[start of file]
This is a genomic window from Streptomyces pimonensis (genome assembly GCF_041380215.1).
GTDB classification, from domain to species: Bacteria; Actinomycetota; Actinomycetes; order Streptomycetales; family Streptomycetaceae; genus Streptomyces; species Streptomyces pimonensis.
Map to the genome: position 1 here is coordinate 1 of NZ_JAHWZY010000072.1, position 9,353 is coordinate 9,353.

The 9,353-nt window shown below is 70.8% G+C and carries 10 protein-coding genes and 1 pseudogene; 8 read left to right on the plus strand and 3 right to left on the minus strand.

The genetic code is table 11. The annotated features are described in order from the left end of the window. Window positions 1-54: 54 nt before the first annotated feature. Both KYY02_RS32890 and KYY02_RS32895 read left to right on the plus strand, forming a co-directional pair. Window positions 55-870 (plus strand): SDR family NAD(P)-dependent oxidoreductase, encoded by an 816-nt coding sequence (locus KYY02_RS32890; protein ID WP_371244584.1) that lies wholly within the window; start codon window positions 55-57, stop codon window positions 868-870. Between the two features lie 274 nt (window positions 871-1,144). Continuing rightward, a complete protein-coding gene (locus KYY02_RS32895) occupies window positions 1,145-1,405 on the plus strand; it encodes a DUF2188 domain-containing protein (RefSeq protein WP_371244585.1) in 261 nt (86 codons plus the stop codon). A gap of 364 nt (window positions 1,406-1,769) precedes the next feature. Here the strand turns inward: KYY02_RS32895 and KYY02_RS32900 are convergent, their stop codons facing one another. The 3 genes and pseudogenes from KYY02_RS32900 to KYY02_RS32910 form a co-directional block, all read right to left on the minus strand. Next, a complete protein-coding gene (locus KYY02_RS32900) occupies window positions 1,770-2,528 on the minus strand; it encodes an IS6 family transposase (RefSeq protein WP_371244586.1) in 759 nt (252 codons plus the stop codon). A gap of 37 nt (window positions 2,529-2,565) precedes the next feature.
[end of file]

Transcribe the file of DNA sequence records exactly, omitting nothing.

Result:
This is a genomic window from Streptomyces pimonensis (genome assembly GCF_041380215.1).
GTDB classification, from domain to species: Bacteria; Actinomycetota; Actinomycetes; order Streptomycetales; family Streptomycetaceae; genus Streptomyces; species Streptomyces pimonensis.
Map to the genome: position 1 here is coordinate 1 of NZ_JAHWZY010000072.1, position 9,353 is coordinate 9,353.

The 9,353-nt window shown below is 70.8% G+C and carries 10 protein-coding genes and 1 pseudogene; 8 read left to right on the plus strand and 3 right to left on the minus strand.

The genetic code is table 11. The annotated features are described in order from the left end of the window. Window positions 1-54: 54 nt before the first annotated feature. Both KYY02_RS32890 and KYY02_RS32895 read left to right on the plus strand, forming a co-directional pair. Window positions 55-870 (plus strand): SDR family NAD(P)-dependent oxidoreductase, encoded by an 816-nt coding sequence (locus KYY02_RS32890; protein ID WP_371244584.1) that lies wholly within the window; start codon window positions 55-57, stop codon window positions 868-870. Between the two features lie 274 nt (window positions 871-1,144). Continuing rightward, a complete protein-coding gene (locus KYY02_RS32895) occupies window positions 1,145-1,405 on the plus strand; it encodes a DUF2188 domain-containing protein (RefSeq protein WP_371244585.1) in 261 nt (86 codons plus the stop codon). A gap of 364 nt (window positions 1,406-1,769) precedes the next feature. Here the strand turns inward: KYY02_RS32895 and KYY02_RS32900 are convergent, their stop codons facing one another. The 3 genes and pseudogenes from KYY02_RS32900 to KYY02_RS32910 form a co-directional block, all read right to left on the minus strand. Next, a complete protein-coding gene (locus KYY02_RS32900) occupies window positions 1,770-2,528 on the minus strand; it encodes an IS6 family transposase (RefSeq protein WP_371244586.1) in 759 nt (252 codons plus the stop codon). A gap of 37 nt (window positions 2,529-2,565) precedes the next feature.